Health and Wellness

Murphy’s Extended COVID-19 Lock Down a Contributing Factor to Rise in Overdose Death in New Jersey

TRENTON, NJ – Opioid based drug overdoses are once again on the rise in New Jersey and the state’s top health official, Judith Persichilli says it’s in part, because of the declining state of mental health.  Persichilli said the Governor’s extended stay-at-home order, social isolation and job loss are all serious contributing factors to the sharp spike in opioid-related deaths in 2020.

That’s not even the bad news.  The bad news is that the state expects the number to continue to climb.

“The COVID-19 pandemic is not over. The virus is still circulating, and we have a role to play in reducing the spread of that disease. Amidst the COVID-19 pandemic, the department is also concerned that the overdose epidemic will not only persist but will worsen,” Persichilli said.  “Social isolation, grief and job loss are just some of the factors that could contribute to an increase in deaths. This year, there have already been 1,339 suspected overdose deaths, which is up 20% from 2019. We do not want to see this trend continue.”

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She noted that the state department of health is watching the situation closely as the overdose epidemic once again in New Jersey.

“The Department of Health continues to be vigilant in monitoring overdose data and promoting access to treatment and care. To better inform preventive and recovery initiatives in our state, today the department is releasing a request for applications from local health departments for funding to help them study patterns of overdose in their communities,” she said. “Local health departments are eligible to receive grant awards of $100,000 to establish overdose fatality review teams. These multidisciplinary, countywide teams will analyze data, identify regional trends, and evaluate strategies to decrease opioid deaths. Local health officials know more about how the epidemic is affecting their communities. They can more effectively direct policies, practices and partnerships to prevent future overdoses, and allocate prevention resources and services where they would do most good.”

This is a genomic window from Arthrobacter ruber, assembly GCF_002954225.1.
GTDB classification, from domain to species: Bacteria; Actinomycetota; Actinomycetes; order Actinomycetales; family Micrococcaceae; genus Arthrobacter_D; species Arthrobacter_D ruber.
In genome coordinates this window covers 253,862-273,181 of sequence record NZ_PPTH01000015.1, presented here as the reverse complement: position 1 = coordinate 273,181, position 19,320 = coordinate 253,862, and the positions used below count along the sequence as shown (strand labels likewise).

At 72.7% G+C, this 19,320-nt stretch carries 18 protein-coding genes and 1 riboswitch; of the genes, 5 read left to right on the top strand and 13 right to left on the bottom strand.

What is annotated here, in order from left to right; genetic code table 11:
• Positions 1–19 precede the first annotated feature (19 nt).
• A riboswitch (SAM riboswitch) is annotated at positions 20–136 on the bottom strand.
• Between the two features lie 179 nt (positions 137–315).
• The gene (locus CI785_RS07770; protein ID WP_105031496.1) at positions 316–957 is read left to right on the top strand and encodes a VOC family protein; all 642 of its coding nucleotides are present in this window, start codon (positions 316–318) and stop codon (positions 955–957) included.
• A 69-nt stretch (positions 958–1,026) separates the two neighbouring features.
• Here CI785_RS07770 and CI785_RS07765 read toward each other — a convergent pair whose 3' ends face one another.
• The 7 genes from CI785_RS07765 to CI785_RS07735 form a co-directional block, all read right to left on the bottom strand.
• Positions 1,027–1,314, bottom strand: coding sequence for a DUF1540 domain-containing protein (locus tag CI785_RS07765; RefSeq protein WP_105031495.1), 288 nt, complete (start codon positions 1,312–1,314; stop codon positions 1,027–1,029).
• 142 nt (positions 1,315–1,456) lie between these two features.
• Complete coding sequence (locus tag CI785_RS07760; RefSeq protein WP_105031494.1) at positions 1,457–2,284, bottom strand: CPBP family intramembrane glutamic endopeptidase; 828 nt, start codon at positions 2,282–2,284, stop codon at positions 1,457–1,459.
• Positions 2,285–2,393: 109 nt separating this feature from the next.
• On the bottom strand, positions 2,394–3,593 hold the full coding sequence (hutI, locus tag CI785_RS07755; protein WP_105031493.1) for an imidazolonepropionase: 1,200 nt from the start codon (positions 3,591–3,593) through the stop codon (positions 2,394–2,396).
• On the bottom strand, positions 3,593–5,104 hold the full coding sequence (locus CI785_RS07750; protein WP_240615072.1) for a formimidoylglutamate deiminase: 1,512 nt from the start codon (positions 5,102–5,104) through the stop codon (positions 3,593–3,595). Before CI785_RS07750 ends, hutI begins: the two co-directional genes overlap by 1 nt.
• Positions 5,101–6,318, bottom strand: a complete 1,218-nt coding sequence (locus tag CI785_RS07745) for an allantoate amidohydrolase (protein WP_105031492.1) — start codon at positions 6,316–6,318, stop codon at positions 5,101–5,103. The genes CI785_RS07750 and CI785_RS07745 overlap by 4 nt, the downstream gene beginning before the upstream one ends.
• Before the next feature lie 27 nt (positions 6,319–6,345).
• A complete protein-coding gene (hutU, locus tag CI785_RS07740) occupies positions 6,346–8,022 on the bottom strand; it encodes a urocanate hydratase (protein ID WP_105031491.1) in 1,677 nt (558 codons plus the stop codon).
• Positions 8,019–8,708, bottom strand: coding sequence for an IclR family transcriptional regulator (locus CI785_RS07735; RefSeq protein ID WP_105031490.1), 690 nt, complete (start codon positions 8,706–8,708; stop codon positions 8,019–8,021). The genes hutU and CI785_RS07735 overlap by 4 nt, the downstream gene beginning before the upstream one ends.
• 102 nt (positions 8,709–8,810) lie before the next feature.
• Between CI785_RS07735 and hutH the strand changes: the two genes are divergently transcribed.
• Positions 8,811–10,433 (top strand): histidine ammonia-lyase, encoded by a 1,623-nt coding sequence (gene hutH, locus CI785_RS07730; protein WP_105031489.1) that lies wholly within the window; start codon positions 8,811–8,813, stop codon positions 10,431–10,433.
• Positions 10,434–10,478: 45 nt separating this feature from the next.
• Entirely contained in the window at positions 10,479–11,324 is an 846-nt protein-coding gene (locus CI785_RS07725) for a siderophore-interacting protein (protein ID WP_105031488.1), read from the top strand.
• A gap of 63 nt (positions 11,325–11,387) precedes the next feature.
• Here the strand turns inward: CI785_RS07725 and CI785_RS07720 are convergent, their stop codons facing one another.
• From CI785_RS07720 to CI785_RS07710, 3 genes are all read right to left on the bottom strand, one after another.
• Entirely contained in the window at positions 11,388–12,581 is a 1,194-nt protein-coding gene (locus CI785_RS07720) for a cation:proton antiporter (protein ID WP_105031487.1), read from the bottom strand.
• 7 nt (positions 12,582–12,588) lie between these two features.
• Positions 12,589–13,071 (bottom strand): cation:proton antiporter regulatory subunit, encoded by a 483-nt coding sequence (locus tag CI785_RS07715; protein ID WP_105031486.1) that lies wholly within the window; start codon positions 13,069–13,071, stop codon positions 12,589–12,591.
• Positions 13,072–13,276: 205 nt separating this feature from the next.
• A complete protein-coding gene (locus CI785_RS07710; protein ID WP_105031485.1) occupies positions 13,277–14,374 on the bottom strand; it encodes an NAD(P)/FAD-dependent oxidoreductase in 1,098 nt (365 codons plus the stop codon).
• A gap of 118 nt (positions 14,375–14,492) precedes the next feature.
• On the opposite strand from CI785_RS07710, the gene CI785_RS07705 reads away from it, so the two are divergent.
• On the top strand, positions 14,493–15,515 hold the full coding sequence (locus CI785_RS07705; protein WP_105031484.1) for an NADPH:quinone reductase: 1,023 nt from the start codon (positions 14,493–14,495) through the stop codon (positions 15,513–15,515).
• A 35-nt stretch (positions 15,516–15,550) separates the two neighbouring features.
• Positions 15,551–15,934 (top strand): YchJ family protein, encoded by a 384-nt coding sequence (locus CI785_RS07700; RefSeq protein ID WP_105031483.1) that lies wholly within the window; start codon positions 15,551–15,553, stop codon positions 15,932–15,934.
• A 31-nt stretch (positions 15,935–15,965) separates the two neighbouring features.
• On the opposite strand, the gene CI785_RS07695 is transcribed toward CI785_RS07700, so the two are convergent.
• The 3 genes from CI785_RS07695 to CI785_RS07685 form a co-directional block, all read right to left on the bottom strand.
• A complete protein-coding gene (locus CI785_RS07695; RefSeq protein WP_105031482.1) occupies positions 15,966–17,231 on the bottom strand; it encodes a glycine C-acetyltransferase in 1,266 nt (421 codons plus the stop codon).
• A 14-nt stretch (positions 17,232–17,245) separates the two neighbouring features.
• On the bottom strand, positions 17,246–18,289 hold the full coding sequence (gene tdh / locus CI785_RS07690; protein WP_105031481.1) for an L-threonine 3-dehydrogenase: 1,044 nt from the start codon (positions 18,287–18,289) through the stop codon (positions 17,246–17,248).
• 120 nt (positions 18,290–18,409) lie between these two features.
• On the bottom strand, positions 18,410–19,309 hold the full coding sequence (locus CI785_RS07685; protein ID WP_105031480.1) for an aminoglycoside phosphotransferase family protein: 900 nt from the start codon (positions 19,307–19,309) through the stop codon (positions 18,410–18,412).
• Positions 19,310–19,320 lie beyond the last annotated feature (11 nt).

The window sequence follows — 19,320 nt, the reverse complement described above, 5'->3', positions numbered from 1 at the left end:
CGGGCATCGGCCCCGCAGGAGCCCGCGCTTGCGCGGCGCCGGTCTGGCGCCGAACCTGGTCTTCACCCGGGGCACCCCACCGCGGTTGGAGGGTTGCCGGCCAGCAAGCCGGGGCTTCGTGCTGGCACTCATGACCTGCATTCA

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Things aren’t looking better for the future in New Jersey as two “Big Pharma” politicians battle head to head in the U.S. Senate election.  Former Democrat and Barack Obama era FDA employee Rikin Mehta is pushing his agenda on the campaign trail to bring opioid production back to New Jersey pharmaceutical manufacturers.  Mehta was the head of compliance at Pfizer Pharmaceuticals, according to his campaign website.

On the other side of the aisle, you have Cory Booker, whose political campaigns are heavily backed by the pharmaceutical industry.

Photo by Mikail Duran on Unsplash

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